Gold mining stock Centerra Gold has agreed to acquire Thompson Creek Metals. This may not be a text book example supporting the Theory of Complementary Needs, but each has at least some of what the other needs. Thompson needs to make money and repay debt. Centerra needs more political certainty and longer-lasting gold mining operations.
We regularly review Colorado-based Thompson Creek Metals (TSX─TCM) in The Back Page feature of The Investment Reporter. Since we published our March 11 issue, its shares have jumped by 112 per cent. That’s mostly due to Toronto-based Centerra Gold’s (TSX─CG) ‘friendly’ acquisition offer for TCM. Each company has most of what the other needs.
Centerra will issue 0.0988 of its shares for each share of TCM. This was one-third above TCM’s average share price over the previous 20 days. Vote for the takeover. Then exchange your shares in TCM for shares in Centerra. TCM remains a hold. Its share price will now rise and fall with Centerra’s share price. The acquisition will reduce Centerra’s political risk as well as raise its production and returns in the long run. Centerra also remains a hold.
TCM loses money and carries heavy debt
TCM keeps losing money. From 2012 through 2015, it lost US$5.76 a share. This year and next year, the company is expected to lose 21 and 11 U.S. cents a share, respectively. TCM formerly produced plenty of molybdenum, which strengthens steel. But China plans to eliminate excess steel capacity. According to The Globe & Mail: “The molybdenum slump dragged down Thompson Creek’s share price from $25 in 2007.” Indeed, it has suspended molybdenum production in B.C., Idaho and Pennsylvania.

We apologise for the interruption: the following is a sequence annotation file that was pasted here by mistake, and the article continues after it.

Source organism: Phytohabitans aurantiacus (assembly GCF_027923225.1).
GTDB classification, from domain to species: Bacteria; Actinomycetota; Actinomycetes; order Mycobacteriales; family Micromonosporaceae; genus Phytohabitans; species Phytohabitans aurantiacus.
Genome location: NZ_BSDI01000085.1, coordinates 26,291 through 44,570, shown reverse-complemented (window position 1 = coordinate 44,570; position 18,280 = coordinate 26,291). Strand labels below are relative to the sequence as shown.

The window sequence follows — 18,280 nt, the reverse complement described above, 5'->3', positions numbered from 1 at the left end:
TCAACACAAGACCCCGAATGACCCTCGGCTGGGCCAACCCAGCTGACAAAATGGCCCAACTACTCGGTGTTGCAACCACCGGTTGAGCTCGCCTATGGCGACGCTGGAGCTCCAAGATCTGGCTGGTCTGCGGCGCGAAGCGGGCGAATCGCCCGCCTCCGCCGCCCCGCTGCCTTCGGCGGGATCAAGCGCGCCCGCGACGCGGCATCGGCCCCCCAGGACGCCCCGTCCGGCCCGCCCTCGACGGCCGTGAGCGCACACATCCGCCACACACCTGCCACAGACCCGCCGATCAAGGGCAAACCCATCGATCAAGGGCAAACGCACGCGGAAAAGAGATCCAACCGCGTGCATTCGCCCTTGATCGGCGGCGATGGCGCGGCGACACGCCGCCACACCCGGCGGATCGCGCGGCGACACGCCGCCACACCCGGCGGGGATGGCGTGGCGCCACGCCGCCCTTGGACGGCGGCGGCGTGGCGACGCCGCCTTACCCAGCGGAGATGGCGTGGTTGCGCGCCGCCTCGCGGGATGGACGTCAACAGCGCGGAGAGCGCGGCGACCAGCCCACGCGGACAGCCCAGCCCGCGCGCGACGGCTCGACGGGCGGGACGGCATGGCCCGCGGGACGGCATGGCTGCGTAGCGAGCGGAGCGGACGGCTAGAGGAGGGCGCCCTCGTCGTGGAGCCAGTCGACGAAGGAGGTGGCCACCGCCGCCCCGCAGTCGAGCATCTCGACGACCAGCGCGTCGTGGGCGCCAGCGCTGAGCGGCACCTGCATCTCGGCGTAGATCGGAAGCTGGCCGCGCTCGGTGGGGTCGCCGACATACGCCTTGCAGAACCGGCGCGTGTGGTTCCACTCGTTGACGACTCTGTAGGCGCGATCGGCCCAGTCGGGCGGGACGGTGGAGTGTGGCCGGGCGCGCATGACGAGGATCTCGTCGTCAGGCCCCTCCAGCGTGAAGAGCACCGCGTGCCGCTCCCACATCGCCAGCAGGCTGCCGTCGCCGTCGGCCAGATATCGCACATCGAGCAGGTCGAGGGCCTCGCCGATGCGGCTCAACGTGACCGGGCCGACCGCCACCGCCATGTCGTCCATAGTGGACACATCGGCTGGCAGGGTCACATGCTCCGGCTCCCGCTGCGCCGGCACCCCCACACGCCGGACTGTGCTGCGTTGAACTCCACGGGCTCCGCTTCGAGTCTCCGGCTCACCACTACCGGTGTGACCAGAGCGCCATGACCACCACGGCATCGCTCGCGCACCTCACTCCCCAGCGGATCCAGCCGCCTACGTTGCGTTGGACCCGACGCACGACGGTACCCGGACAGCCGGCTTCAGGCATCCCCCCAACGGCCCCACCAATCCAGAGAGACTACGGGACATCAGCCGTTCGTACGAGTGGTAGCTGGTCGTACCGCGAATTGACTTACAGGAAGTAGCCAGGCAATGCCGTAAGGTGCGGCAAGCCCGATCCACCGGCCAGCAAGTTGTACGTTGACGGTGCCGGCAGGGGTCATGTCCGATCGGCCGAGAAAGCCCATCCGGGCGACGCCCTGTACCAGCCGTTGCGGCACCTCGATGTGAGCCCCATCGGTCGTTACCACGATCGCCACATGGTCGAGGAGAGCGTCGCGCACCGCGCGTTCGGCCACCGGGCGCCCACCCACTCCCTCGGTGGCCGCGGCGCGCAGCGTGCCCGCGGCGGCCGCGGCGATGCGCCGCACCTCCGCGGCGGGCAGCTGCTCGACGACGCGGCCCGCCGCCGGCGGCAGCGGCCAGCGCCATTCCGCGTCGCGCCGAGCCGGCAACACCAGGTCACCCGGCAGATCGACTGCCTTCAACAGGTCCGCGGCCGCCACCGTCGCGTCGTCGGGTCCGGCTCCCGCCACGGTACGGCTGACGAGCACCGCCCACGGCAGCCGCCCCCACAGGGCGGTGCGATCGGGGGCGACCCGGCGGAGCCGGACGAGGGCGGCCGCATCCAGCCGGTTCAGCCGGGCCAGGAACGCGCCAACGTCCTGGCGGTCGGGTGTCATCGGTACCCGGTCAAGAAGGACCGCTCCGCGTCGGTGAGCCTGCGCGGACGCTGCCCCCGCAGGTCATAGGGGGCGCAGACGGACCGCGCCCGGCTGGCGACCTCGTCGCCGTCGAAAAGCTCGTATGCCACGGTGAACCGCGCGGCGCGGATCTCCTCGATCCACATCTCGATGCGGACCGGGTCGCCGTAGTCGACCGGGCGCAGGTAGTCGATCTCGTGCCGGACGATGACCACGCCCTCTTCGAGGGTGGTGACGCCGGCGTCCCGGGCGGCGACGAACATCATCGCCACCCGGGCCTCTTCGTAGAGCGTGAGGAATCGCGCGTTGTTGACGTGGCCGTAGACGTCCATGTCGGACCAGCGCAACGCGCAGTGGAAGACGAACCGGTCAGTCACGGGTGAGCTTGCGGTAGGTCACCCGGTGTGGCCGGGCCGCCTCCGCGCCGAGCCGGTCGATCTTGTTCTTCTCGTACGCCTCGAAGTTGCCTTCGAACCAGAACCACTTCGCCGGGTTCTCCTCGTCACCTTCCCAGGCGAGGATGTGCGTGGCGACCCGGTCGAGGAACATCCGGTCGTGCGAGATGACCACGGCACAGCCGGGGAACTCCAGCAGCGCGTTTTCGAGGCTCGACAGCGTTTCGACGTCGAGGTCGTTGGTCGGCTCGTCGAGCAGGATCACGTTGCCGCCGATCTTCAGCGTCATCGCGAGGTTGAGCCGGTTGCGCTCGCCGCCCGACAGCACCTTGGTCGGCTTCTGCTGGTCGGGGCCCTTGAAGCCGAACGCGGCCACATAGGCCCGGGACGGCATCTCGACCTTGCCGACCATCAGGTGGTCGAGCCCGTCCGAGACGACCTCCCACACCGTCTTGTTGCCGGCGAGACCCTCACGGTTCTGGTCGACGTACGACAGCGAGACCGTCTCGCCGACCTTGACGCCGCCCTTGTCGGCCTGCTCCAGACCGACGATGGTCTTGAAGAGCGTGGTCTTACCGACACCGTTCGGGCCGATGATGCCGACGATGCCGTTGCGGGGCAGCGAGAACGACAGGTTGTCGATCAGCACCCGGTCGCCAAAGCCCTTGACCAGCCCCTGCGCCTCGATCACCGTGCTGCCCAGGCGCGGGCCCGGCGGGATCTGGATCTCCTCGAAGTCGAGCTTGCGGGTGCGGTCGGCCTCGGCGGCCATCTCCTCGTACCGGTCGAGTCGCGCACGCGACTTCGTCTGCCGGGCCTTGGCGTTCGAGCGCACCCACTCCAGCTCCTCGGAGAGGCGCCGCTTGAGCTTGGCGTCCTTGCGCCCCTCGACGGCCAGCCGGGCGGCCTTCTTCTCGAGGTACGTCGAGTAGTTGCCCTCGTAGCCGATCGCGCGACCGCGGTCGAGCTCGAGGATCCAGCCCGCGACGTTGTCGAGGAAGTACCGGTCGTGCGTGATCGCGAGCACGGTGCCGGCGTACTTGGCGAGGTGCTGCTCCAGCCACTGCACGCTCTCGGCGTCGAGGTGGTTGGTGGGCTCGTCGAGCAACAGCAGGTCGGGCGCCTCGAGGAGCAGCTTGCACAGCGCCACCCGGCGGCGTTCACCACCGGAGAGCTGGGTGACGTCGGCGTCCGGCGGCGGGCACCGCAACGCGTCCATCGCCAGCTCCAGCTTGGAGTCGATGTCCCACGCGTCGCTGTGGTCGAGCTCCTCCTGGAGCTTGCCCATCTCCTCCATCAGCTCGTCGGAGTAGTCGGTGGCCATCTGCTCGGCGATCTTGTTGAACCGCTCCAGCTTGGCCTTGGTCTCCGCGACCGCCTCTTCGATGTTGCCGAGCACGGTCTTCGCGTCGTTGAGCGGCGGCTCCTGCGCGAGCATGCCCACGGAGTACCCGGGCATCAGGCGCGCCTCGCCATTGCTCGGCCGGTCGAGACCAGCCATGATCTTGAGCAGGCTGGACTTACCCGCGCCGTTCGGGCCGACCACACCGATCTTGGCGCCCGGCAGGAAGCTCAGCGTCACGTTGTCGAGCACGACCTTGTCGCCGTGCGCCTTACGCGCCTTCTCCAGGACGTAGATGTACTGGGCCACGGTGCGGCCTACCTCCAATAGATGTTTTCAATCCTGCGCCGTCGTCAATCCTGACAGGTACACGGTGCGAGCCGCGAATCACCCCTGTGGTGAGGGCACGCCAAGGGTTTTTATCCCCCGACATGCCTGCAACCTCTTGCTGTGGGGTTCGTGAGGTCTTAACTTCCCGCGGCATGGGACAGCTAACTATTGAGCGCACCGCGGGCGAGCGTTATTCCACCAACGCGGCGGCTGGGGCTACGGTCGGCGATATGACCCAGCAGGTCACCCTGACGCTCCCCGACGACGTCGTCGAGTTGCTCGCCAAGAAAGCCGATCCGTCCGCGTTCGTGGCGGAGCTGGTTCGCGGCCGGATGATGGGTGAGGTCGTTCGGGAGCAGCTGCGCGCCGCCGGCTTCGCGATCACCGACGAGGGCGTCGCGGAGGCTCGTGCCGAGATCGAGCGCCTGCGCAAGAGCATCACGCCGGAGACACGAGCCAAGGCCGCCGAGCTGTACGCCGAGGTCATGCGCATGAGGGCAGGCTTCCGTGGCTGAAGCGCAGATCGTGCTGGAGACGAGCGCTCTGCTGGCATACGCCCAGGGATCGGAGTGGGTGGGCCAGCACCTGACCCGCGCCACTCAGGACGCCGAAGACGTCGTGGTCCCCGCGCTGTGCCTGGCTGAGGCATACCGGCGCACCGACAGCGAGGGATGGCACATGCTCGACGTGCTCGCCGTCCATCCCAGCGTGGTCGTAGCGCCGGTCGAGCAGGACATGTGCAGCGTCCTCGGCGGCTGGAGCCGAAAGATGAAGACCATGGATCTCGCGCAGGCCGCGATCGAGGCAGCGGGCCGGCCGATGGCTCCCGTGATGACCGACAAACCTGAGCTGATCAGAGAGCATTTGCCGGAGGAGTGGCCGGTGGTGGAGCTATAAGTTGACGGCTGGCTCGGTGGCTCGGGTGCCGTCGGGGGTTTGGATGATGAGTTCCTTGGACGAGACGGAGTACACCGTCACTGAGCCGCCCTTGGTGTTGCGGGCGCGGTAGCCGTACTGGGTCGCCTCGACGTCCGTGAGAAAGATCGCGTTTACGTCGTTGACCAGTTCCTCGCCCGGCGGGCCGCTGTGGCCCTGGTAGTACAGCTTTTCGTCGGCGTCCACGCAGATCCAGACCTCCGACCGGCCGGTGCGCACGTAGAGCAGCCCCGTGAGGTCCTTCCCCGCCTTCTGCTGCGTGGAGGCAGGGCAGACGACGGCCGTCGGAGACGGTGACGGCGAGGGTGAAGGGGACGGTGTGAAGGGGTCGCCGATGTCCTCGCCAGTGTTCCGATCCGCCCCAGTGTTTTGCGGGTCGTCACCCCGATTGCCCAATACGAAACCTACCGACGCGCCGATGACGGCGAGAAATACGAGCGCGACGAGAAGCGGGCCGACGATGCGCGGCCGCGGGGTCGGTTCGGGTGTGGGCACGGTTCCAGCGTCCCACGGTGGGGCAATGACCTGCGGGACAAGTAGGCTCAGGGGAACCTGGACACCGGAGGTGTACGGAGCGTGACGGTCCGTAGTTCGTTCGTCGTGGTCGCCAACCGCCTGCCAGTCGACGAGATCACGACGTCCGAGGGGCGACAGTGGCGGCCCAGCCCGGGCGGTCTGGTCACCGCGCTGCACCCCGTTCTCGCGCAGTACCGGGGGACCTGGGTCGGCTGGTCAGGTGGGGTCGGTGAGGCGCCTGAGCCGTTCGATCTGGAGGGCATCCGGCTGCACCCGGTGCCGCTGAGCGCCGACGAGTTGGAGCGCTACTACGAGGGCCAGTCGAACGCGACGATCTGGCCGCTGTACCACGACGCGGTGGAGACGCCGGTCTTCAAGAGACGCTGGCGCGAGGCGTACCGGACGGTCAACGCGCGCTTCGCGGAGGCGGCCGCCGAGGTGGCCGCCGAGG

TCM borrowed money to buy the Mount Milligan gold and copper mine in B.C. But its ongoing losses would make it difficult to service this debt. The company’s net debt (total debt less cash) stands at US$731 million. Its credit rating is ‘junk’. Fortunately, Centerra will shoulder TCM’s debt.
TCM’s shareholders will get a stake in a profitable gold mining stock. Centerra is expected to earn seven U.S. cents a share. That’s down by 70 per cent from 23 U.S. cents a share last year. Next year, however, Centerra’s earnings are expected to bounce back to 23 U.S. cents a share. TCM’s shareholders will also earn dividends of 16 cents on their Centerra shares.
Centerra faces political risk. It says it’s “the largest Western-based gold producer in Central Asia”. It owns and operates one gold mine in each of Kyrgyzstan and Mongolia. Kyrgyzstan keeps fighting Centerra over the Kumtor mine. According to The Globe & Mail: “In June, authorities in the Central Asian republic barred several Centerra executives from leaving the country and ordered a review of the legality of agreements that had been signed with the Canadian miner . . . the government relented and handed Centerra two key permits to keep it running through the second half of the year.” Six months is little time. And the murder of Canadian Jim Doak in Mongolia raises doubts about the rule of law in that country.
TCM’s Mount Milligan mine will cut Centerra’s political risk. In 2016, Mount Milligan is expected to produce from 240,000 to 270,000 ounces of gold and from 56 to 65 million pounds of copper. It’s expected to profitably produce low-cost gold and copper for at least the next 20 years. The combined company has prospects to sustain and grow its production base.
The Investment Reporter, MPL Communications Inc.
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